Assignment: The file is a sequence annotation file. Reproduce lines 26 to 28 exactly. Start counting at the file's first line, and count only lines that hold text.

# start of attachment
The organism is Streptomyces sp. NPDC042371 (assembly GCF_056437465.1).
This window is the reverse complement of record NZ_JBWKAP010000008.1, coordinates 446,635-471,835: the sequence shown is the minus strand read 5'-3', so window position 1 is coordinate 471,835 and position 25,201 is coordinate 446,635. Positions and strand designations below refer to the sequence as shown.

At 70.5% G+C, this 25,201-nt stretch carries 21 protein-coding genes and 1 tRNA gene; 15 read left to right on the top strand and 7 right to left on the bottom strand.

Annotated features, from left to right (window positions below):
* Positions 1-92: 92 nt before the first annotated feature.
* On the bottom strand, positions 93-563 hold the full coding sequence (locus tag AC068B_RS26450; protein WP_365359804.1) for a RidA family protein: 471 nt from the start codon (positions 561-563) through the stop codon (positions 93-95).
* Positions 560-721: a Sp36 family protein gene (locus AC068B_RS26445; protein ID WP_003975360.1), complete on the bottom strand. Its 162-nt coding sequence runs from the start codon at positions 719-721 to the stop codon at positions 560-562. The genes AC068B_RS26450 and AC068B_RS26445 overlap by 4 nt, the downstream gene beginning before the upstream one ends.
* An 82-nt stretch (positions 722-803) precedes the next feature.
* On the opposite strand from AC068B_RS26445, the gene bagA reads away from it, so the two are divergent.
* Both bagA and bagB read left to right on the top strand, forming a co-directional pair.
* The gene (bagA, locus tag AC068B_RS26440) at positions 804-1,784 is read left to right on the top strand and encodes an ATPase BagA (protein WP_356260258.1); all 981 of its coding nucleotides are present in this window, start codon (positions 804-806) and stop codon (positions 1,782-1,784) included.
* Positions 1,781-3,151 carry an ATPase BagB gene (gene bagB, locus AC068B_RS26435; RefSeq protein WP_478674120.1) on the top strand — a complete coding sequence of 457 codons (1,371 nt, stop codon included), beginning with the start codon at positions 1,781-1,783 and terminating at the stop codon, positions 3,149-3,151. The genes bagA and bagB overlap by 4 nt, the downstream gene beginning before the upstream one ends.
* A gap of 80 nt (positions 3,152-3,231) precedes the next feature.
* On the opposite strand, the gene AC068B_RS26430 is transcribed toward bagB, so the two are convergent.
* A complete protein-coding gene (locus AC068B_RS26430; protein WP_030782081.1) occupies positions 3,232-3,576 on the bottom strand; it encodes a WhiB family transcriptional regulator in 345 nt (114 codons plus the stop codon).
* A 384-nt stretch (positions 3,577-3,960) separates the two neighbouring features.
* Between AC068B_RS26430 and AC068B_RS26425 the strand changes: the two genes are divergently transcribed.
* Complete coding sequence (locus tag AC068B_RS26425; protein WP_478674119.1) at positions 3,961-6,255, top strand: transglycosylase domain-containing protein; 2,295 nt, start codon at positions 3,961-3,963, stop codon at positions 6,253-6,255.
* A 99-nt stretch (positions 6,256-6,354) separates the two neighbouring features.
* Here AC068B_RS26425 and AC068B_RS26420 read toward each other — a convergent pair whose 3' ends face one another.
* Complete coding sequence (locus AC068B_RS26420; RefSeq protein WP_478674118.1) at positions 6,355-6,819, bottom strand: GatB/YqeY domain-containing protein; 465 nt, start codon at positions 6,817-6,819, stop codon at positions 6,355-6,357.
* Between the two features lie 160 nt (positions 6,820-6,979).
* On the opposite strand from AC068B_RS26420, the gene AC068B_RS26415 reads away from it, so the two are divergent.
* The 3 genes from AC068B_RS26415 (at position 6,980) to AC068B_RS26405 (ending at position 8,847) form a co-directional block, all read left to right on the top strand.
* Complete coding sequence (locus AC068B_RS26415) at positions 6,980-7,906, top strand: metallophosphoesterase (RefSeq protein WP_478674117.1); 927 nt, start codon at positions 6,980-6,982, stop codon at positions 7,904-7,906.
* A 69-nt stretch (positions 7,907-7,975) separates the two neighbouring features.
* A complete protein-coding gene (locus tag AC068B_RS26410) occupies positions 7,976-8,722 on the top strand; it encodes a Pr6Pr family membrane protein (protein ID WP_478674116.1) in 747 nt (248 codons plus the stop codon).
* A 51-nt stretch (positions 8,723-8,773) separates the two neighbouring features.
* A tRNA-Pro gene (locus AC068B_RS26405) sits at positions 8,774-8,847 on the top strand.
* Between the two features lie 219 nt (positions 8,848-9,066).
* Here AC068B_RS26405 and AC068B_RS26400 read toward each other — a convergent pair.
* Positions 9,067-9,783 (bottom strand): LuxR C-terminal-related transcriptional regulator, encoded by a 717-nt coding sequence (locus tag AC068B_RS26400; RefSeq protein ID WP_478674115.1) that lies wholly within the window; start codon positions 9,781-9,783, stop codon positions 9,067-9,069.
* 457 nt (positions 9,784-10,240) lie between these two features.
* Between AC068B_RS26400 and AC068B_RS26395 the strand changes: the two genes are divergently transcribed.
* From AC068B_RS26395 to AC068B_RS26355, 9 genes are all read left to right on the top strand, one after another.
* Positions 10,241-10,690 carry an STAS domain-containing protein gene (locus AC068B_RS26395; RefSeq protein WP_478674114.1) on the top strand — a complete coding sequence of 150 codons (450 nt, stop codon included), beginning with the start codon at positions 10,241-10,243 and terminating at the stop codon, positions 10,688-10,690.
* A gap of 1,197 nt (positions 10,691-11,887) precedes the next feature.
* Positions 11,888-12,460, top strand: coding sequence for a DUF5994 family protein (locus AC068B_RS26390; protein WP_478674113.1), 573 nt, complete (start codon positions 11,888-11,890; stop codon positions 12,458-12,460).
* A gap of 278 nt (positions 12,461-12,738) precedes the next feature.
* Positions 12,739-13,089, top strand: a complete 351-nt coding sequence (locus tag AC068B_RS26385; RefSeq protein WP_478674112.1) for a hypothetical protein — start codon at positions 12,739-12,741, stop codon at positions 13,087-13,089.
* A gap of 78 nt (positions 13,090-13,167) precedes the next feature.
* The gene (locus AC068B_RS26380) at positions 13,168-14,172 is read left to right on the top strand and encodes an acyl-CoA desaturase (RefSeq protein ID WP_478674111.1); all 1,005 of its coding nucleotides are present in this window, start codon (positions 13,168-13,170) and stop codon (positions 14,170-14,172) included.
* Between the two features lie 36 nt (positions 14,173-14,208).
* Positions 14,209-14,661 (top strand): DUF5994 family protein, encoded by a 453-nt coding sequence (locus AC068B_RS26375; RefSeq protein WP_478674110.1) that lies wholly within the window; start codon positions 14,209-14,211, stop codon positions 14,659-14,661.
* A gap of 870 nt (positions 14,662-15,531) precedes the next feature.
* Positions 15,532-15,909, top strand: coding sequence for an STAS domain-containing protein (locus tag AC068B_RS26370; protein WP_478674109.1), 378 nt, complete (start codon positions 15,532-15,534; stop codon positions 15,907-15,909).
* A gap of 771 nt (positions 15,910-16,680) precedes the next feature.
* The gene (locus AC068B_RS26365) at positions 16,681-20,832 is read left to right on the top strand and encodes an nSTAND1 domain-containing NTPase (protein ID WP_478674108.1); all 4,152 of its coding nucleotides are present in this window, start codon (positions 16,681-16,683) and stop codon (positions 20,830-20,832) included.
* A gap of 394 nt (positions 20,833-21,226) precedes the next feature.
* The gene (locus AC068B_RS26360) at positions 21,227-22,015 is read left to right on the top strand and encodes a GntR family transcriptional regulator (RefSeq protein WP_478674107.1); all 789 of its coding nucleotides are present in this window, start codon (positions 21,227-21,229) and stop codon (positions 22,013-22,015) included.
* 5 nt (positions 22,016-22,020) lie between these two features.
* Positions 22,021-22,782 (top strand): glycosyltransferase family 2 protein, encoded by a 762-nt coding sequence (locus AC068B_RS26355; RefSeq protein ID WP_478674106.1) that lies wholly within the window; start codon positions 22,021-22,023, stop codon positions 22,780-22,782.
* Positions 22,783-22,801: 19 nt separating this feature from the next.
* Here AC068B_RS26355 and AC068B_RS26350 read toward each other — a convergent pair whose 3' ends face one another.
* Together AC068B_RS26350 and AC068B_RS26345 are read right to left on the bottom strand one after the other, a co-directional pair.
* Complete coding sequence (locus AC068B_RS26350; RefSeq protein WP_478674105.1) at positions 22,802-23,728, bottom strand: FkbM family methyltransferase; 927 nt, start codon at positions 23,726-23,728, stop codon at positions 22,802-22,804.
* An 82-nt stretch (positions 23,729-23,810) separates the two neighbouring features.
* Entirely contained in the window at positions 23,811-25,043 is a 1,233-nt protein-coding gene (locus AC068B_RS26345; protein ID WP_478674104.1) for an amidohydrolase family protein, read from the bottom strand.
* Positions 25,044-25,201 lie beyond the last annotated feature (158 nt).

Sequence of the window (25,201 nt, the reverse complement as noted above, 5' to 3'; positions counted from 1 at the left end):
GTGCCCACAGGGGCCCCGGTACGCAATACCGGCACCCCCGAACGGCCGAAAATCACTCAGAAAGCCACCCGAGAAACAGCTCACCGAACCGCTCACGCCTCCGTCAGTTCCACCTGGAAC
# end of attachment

* A 69-nt stretch (positions 7,907-7,975) separates the two neighbouring features.
* A complete protein-coding gene (locus tag AC068B_RS26410) occupies positions 7,976-8,722 on the top strand; it encodes a Pr6Pr family membrane protein (protein ID WP_478674116.1) in 747 nt (248 codons plus the stop codon).
* A 51-nt stretch (positions 8,723-8,773) separates the two neighbouring features.